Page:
I guess the reason was to sit down and listen with undivided attention while he told his story. I guess I was brought there simply to show Conley a little bit of kindness.
When I got to the campsite I was greeted by Tom… sort of… “Another damn biker!” he shouted out loud in his rough voice.
He wasn’t what you’d expect a regular cyclist on a bike tour to be. His appearance was more that of a homeless. In fact, there were three older guys already on site, and none of them fit the image of a tourist. I had an eerie feeling… “Maybe I should go somewhere else,” I thought, allowing apprehension to kick in. The internal dialogue continued… “Slow down, Piero. Don’t rush to judge. Here you are… profiling. You, the expert in diversity and inclusion! You teach that stuff. C’mon. Give the guy a chance.”
“Where are you heading to?” he asked. His appearance wasn’t the best. He was smoking, and I suspected that his water bottle, from where he kept drinking, contained a stronger kind of liquid.
“I’m going south, to California,” I responded.
“Well, pay attention. There are a bunch of campgrounds that are closed. Those damn budget cuts, you know? So as soon as you get to the border, stop and ask which ones are open. It is not funny to go up a hill, thinking that you will have a place to sleep right on the other side, only to find out that the next open campground is 40 miles away.”
“Why don’t you unload and come back here? I’ll show you my map.”
While I was assembling the tent and getting organized, I kept thinking, “Should I go there or ignore him?”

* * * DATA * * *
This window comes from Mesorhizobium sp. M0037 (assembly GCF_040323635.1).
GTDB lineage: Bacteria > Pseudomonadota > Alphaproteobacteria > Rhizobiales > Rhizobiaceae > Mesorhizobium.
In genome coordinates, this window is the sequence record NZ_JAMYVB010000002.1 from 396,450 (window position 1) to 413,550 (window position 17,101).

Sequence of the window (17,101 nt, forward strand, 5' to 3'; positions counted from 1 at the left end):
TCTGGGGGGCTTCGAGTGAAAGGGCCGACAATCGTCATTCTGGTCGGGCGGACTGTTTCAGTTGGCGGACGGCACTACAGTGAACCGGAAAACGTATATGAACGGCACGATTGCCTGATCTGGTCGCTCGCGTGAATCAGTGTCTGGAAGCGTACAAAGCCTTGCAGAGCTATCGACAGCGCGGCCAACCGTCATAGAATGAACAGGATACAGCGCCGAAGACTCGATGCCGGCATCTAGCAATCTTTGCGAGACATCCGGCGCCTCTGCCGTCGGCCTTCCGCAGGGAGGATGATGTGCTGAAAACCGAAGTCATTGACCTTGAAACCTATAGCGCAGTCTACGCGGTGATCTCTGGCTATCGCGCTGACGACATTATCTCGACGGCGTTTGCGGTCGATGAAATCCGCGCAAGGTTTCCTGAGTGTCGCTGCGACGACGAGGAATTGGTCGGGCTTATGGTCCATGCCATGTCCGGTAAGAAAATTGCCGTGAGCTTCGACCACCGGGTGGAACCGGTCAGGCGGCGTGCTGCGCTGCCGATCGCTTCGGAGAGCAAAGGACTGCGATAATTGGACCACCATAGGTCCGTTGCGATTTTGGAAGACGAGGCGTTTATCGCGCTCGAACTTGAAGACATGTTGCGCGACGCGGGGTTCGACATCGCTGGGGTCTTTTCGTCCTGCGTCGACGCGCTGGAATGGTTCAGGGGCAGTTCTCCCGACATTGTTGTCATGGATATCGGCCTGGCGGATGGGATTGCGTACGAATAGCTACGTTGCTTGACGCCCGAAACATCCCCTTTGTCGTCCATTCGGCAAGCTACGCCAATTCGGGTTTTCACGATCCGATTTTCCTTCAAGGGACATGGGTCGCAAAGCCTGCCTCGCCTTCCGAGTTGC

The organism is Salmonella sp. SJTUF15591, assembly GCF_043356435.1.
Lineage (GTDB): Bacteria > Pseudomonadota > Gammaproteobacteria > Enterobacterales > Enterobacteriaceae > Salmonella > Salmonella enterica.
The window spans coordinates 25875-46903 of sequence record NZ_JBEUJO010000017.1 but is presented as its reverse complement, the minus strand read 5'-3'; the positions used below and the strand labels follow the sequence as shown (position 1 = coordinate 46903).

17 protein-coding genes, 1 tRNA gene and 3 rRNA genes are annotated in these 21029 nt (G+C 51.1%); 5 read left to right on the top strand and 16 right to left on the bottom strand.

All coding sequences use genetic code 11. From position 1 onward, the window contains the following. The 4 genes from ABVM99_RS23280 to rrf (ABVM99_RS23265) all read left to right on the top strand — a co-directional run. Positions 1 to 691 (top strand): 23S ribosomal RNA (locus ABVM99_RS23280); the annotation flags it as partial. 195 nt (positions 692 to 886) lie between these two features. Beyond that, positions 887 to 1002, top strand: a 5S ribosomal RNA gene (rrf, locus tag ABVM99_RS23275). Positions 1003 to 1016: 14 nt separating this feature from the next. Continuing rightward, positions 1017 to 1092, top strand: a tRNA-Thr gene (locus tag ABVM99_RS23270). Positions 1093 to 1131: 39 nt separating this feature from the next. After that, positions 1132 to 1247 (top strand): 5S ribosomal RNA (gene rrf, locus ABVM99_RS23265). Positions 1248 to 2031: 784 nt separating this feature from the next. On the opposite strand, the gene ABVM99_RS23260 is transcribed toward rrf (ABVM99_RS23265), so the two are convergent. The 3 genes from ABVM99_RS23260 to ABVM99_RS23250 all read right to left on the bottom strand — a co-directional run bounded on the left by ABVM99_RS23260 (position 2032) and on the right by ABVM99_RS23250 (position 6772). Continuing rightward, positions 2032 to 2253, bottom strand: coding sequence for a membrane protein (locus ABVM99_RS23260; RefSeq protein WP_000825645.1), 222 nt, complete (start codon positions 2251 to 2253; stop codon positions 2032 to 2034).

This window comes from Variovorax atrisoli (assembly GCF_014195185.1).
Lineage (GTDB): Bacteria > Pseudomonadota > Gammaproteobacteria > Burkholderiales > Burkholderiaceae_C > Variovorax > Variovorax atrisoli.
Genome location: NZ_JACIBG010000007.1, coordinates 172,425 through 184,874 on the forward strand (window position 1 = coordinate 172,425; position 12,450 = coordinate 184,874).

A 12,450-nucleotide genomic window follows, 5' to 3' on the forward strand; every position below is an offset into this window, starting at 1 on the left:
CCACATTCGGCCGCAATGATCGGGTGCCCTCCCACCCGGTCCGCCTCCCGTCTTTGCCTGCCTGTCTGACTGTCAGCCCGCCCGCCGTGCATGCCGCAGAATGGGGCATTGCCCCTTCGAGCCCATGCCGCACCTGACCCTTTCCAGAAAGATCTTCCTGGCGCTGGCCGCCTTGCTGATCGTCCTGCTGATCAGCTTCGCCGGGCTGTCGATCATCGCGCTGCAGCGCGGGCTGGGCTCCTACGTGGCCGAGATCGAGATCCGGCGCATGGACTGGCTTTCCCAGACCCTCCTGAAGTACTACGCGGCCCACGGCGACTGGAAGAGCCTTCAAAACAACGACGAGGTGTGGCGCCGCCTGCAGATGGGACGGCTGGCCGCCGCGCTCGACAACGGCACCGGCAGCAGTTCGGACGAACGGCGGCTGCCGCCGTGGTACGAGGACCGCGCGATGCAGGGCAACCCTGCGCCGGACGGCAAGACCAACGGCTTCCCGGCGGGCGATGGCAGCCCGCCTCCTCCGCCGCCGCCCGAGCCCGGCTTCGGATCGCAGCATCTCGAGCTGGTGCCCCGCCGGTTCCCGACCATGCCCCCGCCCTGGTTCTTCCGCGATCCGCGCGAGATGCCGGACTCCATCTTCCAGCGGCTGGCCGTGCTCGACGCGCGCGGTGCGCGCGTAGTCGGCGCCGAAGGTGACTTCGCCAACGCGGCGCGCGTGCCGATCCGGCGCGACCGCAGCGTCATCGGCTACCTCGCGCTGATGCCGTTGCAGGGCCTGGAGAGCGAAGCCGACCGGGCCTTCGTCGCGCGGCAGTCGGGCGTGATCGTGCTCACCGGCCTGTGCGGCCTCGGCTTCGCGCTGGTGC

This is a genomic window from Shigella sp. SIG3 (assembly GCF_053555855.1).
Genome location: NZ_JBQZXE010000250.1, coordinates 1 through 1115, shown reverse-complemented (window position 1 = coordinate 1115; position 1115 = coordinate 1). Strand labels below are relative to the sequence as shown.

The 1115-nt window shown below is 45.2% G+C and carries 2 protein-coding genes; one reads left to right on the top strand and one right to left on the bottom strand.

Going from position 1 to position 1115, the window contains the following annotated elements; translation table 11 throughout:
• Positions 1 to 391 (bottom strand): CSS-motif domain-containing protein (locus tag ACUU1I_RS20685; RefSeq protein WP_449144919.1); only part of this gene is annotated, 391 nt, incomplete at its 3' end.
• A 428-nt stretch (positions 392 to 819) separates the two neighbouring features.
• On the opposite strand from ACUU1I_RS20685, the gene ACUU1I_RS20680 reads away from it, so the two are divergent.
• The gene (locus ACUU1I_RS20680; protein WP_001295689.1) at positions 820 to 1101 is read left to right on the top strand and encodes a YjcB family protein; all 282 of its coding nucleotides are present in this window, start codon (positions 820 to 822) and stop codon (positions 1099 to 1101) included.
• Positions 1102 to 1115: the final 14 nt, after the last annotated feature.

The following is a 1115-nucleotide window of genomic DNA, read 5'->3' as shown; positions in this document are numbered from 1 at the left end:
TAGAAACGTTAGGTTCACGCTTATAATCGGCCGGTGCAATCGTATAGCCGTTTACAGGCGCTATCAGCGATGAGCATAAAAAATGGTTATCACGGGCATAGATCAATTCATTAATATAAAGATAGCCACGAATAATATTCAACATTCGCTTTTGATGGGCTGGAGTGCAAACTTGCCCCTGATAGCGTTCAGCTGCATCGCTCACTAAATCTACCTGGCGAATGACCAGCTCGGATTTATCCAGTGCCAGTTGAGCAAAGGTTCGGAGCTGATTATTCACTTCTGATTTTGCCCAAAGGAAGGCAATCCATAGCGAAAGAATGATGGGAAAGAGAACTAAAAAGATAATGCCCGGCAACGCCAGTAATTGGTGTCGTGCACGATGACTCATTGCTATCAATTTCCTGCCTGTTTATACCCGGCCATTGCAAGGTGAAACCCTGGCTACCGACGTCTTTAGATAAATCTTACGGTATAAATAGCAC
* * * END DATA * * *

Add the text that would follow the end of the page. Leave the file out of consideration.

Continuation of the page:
“Here I am. Tell me about the closed campsites, will you?”
“Sure, let me find the map.” It took him a while. He went through the bags and finally exclaimed, “Found it! Here it is!” He opened the map on top of the table… “Wait. Let me get my glasses. I can’t see a thing without them.” And with a lot of generosity he shared what he knew.
I learned that Tom was going north. This was the third time he was ‘circumnavigating’ the US. “I am going to the East Coast through the north part of the country during the summertime, and I will cross back to the west through the southern states during the winter.”
I thanked him and went to sleep.
Tom coughed all night long. A bad cough. The following morning, we both got ready to leave. I saw him when he came out of his tent to roll a cigarette and light up the first one of the day. I offered him a Biscoff cookie but he didn’t take it. “No, thanks.”
We talked a little more.
“Where is home for you?” I asked, expecting to hear that he didn’t have one, and that his tent was the only shelter he had. “Wisconsin. I have two houses there,” he responded, as if already knowing that he would surprise me with his answer. “My son takes care of them for me.”
“And how long do you stay when you are up there?” I asked.
“Maybe one week a year,” he answered. “I am 62 years old, a disabled veteran, and 4 years ago I started to ride the bike around the country, and I am still doing it.”
“What is your destination today?” I asked.
“It depends. Everyday is different. it depends on how I feel. What I know is that I am going north. Don’t know how far I’m going. Can’t tell where I’m gonna stop… You know, I have met guys who are obsessed with doing 100, 120 miles a day… this is no fun. I just take it easy and let each day tell me what I’m gonna do.”
I nodded, letting him know that I understood. I’m pretty much the same way, I thought to myself.
“Well, time to go,” he announced. “Be safe. Beware of those damn RVers and be careful with the homeless. They wait for you to go inside the store to snatch things out of the bags in your bicycle. They are known for doing this.” he said.
And I had a moment of clarity, when the inner voice whispered, “Another teacher, another lesson. Here’s the guy you profiled yesterday as a homeless, giving you advice about the homeless. What goes around, comes around… sometimes quickly. Time to learn, Piero!”
Can I take a picture?” I asked.
“Sure, go ahead!”
“Smile,” I asked.
“I never smile,” he said.
“OK,” I said, and took the picture.
“Besides, I have no teeth,” he added… and then he smiled.
He left, and I smiled as well. Now I understand why he didn’t accept the cookie. Biscoffs are pretty hard even for those with perfect teeth!